Sidney B. Williams, the brother of Walter Baker’s second wife Eleanor, came from Philadelphia to begin working at Baker’s Chocolate in 1843. Williams had communicated to his sister that his work in Philadelphia was “extremely dull,” since his employers gave him little to do. At the time, Walter Baker found himself without a clerk, so he hired Williams initially as his personal assistant and replacement clerk. Walter’s plan for Williams was for him to learn everything about the company from the ground up so that he could manage the entire operation without Walter present. The agreement between Williams and Walter Baker began with $200 plus room and board for the first year, which gradually increased to $2,000 by the fifth year, and then one third of the company’s net profits after Walter retired. The only expectation in return was that Williams would pay Walter $15,000 if he ever decided to leave Baker’s in order to start a chocolate business on his own. This restriction resulted from a painful lesson Walter learned when he suspected his former clerk, John Mott, was collaborating with the Webb & Twombley Chocolate company. By all accounts, Williams quickly accepted Walter's offer and began working for him a few weeks later.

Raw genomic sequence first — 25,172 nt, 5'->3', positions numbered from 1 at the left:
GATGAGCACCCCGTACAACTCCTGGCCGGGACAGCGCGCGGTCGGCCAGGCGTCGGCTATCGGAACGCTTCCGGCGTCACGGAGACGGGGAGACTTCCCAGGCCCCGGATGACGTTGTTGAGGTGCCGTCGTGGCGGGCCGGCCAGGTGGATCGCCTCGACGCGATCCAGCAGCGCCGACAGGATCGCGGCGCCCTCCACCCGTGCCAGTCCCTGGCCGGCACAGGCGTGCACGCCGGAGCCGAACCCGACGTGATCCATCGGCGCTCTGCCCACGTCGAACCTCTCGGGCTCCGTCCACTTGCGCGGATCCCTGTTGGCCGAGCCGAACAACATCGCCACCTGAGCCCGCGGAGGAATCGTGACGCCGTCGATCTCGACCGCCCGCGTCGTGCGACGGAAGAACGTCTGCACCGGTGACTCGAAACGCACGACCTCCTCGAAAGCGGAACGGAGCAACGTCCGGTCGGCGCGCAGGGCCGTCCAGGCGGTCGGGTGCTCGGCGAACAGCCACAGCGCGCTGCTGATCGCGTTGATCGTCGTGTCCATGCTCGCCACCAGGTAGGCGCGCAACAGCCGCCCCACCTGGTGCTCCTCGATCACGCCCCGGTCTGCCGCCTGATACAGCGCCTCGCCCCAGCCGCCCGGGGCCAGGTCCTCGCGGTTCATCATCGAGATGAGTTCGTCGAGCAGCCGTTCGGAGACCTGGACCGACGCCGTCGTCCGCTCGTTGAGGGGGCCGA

Nothing is known of how Williams conducted business during his time working for Walter Baker. His near decade of experience was put to the test, however, when Walter Baker died suddenly on May 7, 1852, at the age of fifty-nine. Under the terms of the will, the mills were turned over to the trustees of Walter Baker’s estate, who then leased the management of the company to Williams. Under the terms of the lease agreement Williams was to continue operations under the name of Walter Baker & Company.
Unfortunately, two years later on July 4, 1854, Sidney Williams died while on business in Montreal, Canada. The trustees then leased the company to Walter Bakers’ step-nephew, Henry L. Pierce, who had only worked at the company for a few years.